MINNEAPOLIS (AP) â€” The state will review a Dutch finance giant's record of paying life insurance claims for Holocaust victims when deciding whether to let the company acquire a U.S. insurer.
ING Group, Europe's fifth-largest financial services firm, announced Monday it had agreed to acquire the Minneapolis-based ReliaStar Financial Corp. for $6.1 billion, subject to shareholder and regulatory approval. The acquisition would make ING the third-largest U.S. life insurer.
The state Commerce Department, required by state law to help Holocaust victims recover unpaid claims, will review allegations that ING is one of several European insurers that haven't done enough to honor the victims' life insurance policies.
Al Parsons, president of the Insurance Federation of Minnesota, said state regulators ``have a lot of power,'' but said he doubts the department would reject the acquisition.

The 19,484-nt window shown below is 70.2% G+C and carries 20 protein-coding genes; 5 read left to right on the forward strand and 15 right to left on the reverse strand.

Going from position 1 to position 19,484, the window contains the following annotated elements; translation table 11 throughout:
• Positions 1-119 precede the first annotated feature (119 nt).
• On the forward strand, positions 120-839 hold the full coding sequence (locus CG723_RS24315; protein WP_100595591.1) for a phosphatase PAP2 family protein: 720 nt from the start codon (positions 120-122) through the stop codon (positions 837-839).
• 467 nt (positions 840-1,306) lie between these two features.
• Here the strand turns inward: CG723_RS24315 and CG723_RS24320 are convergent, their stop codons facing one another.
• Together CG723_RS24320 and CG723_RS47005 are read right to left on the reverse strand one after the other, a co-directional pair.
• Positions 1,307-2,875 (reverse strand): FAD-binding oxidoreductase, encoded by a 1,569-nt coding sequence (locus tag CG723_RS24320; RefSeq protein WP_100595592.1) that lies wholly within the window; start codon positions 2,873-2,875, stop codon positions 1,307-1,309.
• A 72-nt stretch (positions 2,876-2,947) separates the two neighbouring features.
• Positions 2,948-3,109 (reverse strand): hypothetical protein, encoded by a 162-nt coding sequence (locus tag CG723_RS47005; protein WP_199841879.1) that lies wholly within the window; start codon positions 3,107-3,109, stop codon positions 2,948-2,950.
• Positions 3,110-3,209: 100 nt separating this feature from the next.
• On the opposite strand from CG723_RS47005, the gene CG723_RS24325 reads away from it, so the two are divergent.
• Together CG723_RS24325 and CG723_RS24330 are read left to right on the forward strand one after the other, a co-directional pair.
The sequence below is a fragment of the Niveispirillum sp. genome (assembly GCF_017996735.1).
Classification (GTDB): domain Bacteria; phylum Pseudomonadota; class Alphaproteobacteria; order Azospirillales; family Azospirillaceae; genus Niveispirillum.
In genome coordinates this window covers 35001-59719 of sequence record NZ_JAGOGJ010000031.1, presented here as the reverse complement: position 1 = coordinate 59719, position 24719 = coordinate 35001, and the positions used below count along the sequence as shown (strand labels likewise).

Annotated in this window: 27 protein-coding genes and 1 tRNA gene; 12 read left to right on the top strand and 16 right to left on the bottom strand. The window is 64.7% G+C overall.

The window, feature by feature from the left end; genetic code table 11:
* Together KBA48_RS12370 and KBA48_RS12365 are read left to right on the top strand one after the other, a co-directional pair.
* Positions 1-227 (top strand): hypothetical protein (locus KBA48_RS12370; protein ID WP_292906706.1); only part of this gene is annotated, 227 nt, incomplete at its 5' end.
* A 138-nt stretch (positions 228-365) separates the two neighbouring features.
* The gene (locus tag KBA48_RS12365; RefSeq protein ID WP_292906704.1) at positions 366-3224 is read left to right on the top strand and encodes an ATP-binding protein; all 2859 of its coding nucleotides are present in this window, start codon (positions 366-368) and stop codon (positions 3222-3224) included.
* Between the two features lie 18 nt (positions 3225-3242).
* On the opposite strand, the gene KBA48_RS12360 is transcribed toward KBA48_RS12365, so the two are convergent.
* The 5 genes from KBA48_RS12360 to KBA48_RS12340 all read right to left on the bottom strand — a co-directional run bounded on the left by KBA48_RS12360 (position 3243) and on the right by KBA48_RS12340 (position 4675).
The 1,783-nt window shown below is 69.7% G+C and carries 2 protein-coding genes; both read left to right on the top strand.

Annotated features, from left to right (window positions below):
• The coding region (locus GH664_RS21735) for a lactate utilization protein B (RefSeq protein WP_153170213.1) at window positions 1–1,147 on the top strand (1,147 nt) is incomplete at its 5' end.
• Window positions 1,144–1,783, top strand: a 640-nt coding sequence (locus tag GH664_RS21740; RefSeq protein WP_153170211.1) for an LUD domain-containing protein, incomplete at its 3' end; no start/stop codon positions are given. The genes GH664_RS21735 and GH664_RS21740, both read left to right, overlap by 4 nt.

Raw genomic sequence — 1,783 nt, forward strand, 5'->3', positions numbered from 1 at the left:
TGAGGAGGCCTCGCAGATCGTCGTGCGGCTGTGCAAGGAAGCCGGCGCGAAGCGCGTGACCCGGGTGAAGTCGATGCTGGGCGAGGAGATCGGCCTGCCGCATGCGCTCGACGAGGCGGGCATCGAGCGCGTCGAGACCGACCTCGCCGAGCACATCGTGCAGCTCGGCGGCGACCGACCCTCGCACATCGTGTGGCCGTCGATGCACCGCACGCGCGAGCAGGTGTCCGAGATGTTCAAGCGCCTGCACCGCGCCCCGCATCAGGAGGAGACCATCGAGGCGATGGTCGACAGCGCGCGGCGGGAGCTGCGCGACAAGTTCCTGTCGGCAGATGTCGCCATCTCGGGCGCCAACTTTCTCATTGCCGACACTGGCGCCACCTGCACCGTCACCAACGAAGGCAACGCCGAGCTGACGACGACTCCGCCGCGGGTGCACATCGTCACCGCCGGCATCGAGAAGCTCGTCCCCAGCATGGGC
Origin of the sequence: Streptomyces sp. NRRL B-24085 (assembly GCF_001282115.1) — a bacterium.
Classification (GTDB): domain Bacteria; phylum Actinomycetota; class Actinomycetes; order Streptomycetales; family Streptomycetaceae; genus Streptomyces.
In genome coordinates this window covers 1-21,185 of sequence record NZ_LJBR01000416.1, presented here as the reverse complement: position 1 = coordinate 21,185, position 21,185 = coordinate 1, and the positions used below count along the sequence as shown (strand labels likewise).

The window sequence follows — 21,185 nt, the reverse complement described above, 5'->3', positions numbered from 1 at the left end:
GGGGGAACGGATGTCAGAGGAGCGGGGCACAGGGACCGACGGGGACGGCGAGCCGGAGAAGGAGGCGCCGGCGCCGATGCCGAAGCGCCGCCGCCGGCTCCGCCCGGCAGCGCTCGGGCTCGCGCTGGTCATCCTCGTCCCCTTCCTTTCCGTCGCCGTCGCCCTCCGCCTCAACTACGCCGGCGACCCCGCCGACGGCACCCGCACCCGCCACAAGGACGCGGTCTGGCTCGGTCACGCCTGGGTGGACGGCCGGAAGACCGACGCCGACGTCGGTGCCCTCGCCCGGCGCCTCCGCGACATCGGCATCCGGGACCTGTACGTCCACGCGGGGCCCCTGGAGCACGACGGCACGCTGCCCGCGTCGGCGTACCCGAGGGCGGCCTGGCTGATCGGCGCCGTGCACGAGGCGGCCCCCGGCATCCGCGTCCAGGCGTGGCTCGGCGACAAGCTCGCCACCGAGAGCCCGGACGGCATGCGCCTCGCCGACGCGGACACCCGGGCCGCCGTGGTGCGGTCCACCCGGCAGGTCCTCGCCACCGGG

ING said the Nazis seized 22,368 ING policies owned by Jews during World War II. After the war, ING tracked down Holocaust survivors and their families, and by 1955 only 10 percent of the affected policies remained unclaimed, the company said. Those policies were turned over to the Dutch government, which took over reparation efforts.
Several European insurers have faced allegations that they didn't make good on insurance policies written before the war. Five European insurers formed the International Commission on Holocaust-era Insurance Claims to find uncompensated Holocaust victims and their heirs and make reparations.
ING has applied to join but is not yet a member of the commission. The company's initial delay brought concern from commission head Lawrence Eagleburger, the World Jewish Congress and various state insurance commissioners. Some have called on Minnesota to delay ING's plans to buy ReliaStar until the issue is resolved.
State Commerce Commissioner Jim Bernstein said the department's acquisition approval process is expected to take about 30 days.